Independent content creators are struggling to cope with the challenges of the online age since the beginning of the digital revolution in the early 1990s. But also content purchasers such as enterprises, marketing agencies, and advertisers face hurdles in reaching their target audiences.
Creatives struggle to monetize their content at acceptable rates. Advertisers battle with fraud and adblockers. Publishers are finding it hard to monetize content through paywalls.
The promise of blockchain
With content marketing spending standing at over $2 billion in Europe alone, the content creation market is a huge one globally. The problem is that the bulk part of the dollars from advertisers and marketers go directly into the coffers of platforms such as Facebook, Instagram, Twitter, YouTube or LinkedIn. Content creators are left with pennies on the Dollar.
With the emergence of the blockchain and smart contracts, content creators can be rewarded directly for creating content on any online platform. Solutions such as C3C’s protocol enable direct advertiser-consumer relationships.
We speak of millions of independent content creators across the world. In the US alone, there were more than 760,000 independent performers, artists and writers in 2013, the last year for which official data is available.
Many more independent creatives work all over the globe. Every one of them needs reliable and easy ways for getting direct payments or royalties from consumers or advertisers.
Secure and transparent creator rewards
The blockchain’s unparalleled transparency level directly impacts content monetization as well. Smart contracts on the blockchain enable seamless content monetization. A smart contract can be subject to further layers of verification and enforcement, thus enabling the introduction of additional measuring, rating and arbitration services. Services like measuring, ratings, and arbitration are not intrinsic for any blockchain, C3C including, but should be provided by an independent and unbiased third party or the smart contract stakeholders themselves.
The model implemented by the C3C blockchain, for instance, creates a direct consumer-to-creator network, replacing intermediaries in the process. Artists, writers, and musicians currently share somewhere from 10% to 20% of all the revenue they make on a particular online platform. The amount goes markedly up when you add other expenditures such as payment processing fees, bank charges and value added taxes. A payment processor, for instance, will take some 3% to 6% of any payment made to a content creator while cryptocurrency payments eliminate these charges.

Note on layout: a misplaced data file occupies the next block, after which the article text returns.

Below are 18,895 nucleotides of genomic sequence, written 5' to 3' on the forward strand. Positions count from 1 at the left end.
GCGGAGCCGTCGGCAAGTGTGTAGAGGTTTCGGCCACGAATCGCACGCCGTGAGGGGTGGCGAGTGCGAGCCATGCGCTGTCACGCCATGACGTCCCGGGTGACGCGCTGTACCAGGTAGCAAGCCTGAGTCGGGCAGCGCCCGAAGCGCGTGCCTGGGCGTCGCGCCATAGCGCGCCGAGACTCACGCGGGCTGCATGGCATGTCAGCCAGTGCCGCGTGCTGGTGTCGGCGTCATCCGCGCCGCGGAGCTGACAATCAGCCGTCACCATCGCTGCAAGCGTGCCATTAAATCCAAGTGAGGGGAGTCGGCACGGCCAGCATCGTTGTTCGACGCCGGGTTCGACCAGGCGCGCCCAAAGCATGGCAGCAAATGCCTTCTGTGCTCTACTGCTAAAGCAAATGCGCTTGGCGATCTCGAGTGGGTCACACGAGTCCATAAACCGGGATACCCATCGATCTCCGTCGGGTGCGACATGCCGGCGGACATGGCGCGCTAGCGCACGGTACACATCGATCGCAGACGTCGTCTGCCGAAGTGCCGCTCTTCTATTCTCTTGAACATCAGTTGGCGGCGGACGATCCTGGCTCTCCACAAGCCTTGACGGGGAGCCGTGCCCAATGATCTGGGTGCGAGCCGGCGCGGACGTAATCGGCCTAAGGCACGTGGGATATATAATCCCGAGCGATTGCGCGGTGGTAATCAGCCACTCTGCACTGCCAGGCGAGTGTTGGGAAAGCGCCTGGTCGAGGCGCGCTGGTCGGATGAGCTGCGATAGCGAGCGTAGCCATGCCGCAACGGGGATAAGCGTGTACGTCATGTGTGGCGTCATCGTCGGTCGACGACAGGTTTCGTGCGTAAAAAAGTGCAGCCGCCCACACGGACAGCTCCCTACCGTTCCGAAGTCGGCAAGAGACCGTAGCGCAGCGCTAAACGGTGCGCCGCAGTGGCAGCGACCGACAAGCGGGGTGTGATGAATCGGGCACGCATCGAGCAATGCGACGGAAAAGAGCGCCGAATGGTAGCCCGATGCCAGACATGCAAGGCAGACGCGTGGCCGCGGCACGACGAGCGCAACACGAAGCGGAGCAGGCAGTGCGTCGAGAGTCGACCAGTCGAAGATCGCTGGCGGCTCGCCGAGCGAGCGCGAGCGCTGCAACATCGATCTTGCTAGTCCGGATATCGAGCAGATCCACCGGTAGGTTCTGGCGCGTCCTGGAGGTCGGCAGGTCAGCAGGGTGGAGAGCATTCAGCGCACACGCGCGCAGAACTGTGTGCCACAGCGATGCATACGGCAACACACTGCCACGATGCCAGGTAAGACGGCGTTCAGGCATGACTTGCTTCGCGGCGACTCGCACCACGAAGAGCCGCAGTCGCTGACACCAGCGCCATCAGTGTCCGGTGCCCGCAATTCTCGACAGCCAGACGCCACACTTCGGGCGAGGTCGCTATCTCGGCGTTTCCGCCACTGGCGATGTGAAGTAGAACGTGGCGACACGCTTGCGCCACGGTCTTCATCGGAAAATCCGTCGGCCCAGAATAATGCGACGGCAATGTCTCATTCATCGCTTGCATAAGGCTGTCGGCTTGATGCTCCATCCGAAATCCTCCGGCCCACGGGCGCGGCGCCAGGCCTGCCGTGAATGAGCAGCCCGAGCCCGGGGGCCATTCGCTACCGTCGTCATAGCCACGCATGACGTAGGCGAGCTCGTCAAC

Creators have full control over content
Blockchain provides complete control not only over the copyright but also empowers creators to price their content dynamically and perform micro-metering activities. Dynamic pricing is among the greatest benefits of blockchain, enabling prices adjusted by demand, advertiser-support, and many more factors.
A report by the World Economic Forum highlights also the broader pricing options originating from micro-metering on the blockchain networks. This is a disruptive application of the blockchain technology where consumers can purchase only a fraction of the content. For example, you can buy only a few seconds of music from a song or purchase only a single paragraph from any written content. This creates an entirely new market for content while introducing a fair and more accurate pricing model for content creators and content consumers alike.
Disrupting the paradigm
The last two decades created a global but unhealthy framework for creating online content and being rewarded for creative work. Issues with copyright, content copying and repurposing, and the proliferation of intermediaries put excessive pressure on the prices for content of any type while preventing creatives from monitoring its performance. Current freelance platforms, for instance, may charge in excess of 20% for creating content while you can find offers from clients looking for quality articles priced as low as $5 or $10 per article. Accepting such an offer is up to the writer but the greater problem remains: he’ll get less than $6 for a $10-article once all the platform and transaction fees are applied. And, since no direct contact is established between the content creator and the content purchaser, and no immediate, secure payment is available, the cost of content is going down further.
Blockchain is not an all-encompassing solution and many challenges are still ahead. Nonetheless, content creators will see their work protected and payments made immediately through smart contracts that envisage different content usages and stipulate adjustable price for content while eliminating the middleman. It makes a big difference as the gig economy is taking the world by storm and a good number of all freelancers are engaged in content creation activities of various kinds.
Some 57.3 million people are freelancing in 2017 in the US alone and this makes for 36 percent of the workforce. Only a fraction of them is able to cope without the intermediaries and all the associated costs. The blockchain, however, can help them accomplish a whole new level of content creation services where creatives have the freedom and independence to price their work in a fair and flexible manner while having direct relationships with consumers and advertisers through the means of smart contracts that the blockchain network finalizes immediately.